PSS Nkwen Affair: Minister Tchiroma says 79 students kidnapped have been released 0

Cameroon’s Communications Minister Bakary Tchiroma said on Wednesday that “all 79 students have been released.”

He confirmed the news to AFP, without providing details of the circumstances under which they were set free.

The children, along with the school principle and driver, had been abducted by assailants who entered the Presbyterian Secondary School in Bamenda and took them away on a school bus on Monday.

An army spokesman had blamed separatists for the kidnapping, while a separatist spokesman had denied involvement in the incident. He had accused the government of having kidnapped the kids to discredit the rebels.

AFP said it had seen a six-minute video — which could not be independently verified — in which 11 boys, apparently aged above 15, are seen giving their identity and name of the school in English.

The boys were also seen saying that they were kidnapped by the “Amba Boys,” a name used for Anglophone separatists in the region.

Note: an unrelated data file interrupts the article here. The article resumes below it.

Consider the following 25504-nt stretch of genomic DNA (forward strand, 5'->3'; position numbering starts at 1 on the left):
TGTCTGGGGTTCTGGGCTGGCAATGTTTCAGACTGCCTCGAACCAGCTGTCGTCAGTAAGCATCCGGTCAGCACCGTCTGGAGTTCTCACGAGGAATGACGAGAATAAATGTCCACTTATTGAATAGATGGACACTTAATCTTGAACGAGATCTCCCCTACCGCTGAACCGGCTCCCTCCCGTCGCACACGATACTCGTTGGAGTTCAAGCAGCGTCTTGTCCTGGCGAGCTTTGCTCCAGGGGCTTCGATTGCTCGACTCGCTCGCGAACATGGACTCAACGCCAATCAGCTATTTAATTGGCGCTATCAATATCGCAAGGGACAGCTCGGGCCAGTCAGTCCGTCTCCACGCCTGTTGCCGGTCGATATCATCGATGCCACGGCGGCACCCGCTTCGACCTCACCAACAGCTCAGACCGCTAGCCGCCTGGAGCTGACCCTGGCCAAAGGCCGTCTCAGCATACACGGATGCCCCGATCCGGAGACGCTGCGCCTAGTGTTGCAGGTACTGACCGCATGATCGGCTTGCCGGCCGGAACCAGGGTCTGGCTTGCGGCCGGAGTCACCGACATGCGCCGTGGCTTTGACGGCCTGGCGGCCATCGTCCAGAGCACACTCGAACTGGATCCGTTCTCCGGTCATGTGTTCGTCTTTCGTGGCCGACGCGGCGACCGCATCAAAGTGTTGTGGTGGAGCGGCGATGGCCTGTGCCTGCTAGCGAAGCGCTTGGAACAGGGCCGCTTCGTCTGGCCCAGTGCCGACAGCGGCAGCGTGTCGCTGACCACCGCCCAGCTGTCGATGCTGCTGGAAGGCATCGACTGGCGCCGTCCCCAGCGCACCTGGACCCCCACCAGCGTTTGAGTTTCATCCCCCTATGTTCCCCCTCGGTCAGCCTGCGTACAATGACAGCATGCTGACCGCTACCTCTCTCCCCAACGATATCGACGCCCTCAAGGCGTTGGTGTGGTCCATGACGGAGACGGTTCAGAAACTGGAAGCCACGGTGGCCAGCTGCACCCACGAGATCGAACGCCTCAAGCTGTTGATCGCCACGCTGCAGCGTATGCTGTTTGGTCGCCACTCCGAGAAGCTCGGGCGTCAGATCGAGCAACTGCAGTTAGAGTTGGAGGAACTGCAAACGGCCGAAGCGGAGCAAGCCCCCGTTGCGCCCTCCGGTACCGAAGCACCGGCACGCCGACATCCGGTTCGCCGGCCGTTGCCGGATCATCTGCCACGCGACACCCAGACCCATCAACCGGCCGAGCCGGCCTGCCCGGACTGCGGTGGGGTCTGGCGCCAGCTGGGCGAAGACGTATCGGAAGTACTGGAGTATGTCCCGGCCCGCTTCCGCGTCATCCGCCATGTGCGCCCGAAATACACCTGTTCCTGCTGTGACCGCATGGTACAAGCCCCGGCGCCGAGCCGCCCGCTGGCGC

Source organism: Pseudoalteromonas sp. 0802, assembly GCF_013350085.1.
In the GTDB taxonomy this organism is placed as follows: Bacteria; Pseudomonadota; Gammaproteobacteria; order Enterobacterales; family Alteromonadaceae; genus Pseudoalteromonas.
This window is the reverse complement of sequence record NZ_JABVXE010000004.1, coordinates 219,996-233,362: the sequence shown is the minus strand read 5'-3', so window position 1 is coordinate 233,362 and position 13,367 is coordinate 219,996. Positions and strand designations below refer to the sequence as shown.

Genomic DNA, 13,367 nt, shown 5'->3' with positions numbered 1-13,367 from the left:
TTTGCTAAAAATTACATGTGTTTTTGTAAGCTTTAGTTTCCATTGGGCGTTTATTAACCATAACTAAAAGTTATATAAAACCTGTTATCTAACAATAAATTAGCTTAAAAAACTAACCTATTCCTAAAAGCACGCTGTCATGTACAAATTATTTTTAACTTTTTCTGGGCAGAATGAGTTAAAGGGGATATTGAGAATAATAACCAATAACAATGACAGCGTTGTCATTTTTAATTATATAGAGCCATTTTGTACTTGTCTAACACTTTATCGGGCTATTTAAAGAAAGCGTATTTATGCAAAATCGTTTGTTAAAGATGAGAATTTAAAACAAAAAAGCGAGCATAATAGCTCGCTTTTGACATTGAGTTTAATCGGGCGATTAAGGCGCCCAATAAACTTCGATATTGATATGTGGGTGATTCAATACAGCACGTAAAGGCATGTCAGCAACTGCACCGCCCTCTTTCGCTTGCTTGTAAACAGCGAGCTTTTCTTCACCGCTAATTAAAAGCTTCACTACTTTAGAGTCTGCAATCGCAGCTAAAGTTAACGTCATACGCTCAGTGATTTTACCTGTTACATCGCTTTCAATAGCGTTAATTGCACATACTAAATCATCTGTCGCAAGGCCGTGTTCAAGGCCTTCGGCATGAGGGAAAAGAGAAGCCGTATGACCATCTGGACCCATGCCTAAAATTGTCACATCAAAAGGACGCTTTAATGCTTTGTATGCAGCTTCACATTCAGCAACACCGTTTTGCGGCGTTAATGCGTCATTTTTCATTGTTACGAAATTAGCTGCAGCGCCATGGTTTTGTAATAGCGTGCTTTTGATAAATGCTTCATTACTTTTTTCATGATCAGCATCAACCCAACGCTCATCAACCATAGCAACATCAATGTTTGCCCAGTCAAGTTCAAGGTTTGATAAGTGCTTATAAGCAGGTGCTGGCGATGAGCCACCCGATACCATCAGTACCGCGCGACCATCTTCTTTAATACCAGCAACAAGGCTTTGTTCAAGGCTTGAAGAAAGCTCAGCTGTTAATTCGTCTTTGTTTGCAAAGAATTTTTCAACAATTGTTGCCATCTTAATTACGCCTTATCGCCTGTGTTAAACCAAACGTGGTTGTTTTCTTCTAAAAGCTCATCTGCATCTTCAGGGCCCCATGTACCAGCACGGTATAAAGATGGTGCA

Parents wait anxiously for news of their children at a school in Bamenda, on November 6, 2018. (Photo by Reuters)


A minister of the Presbyterian Church, Samuel Finke, who earlier said that he had been mediating with the kidnappers for the children’s release, also confirmed their release on Wednesday.

He said that another 11 schoolchildren had been kidnapped by the same armed group on October 31 but that the school had quietly paid a ransom of $4,400 for their release.

UN calls for the children’s release

Also on Tuesday, United Nations Secretary-General Antonio Guterres called for the children’s “immediate release and return to their homes and families.”

UN spokesman Stephane Dujarric said Guterres also renewed his appeal for an end to the crisis in the restive regions.

“There can be no justification for these crimes against civilians, particularly minors,” Guterres said via his spokesperson.

Violence in the separatist regions has been on the rise recently. The armed separatists have gunned down government troops and police, imposed curfews, and closed schools as part of their rebellion against the government, which has in response launched a massive crackdown on them.

Guterres renewed his call for a peaceful solution to the crisis and offered UN help to broker dialog.

Some non-governmental groups say at least 400 people have been killed in the violence.

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